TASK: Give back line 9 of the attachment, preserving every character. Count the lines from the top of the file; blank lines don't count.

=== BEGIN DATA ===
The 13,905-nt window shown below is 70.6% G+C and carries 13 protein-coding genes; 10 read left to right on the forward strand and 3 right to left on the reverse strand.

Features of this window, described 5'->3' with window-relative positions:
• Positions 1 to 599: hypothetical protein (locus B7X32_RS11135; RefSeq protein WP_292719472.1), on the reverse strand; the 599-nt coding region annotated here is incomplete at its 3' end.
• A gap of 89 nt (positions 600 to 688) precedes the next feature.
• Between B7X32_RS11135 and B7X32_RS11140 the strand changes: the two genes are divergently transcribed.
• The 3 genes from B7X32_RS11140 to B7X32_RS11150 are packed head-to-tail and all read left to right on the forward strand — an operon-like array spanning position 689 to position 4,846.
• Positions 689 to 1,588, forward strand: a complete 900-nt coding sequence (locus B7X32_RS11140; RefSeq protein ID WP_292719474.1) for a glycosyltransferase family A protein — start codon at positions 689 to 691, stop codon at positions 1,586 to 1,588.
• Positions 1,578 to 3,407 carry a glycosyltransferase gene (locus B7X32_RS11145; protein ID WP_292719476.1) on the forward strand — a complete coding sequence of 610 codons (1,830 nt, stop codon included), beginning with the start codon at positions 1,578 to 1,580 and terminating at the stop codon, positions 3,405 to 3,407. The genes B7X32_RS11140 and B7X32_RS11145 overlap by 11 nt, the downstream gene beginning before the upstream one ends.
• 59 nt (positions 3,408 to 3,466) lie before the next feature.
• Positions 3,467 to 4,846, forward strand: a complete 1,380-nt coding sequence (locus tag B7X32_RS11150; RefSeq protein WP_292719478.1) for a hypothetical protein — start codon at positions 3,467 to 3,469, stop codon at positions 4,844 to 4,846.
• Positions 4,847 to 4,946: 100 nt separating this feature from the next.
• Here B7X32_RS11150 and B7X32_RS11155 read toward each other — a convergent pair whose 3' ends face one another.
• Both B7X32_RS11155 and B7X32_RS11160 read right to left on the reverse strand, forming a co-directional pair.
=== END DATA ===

• 59 nt (positions 3,408 to 3,466) lie before the next feature.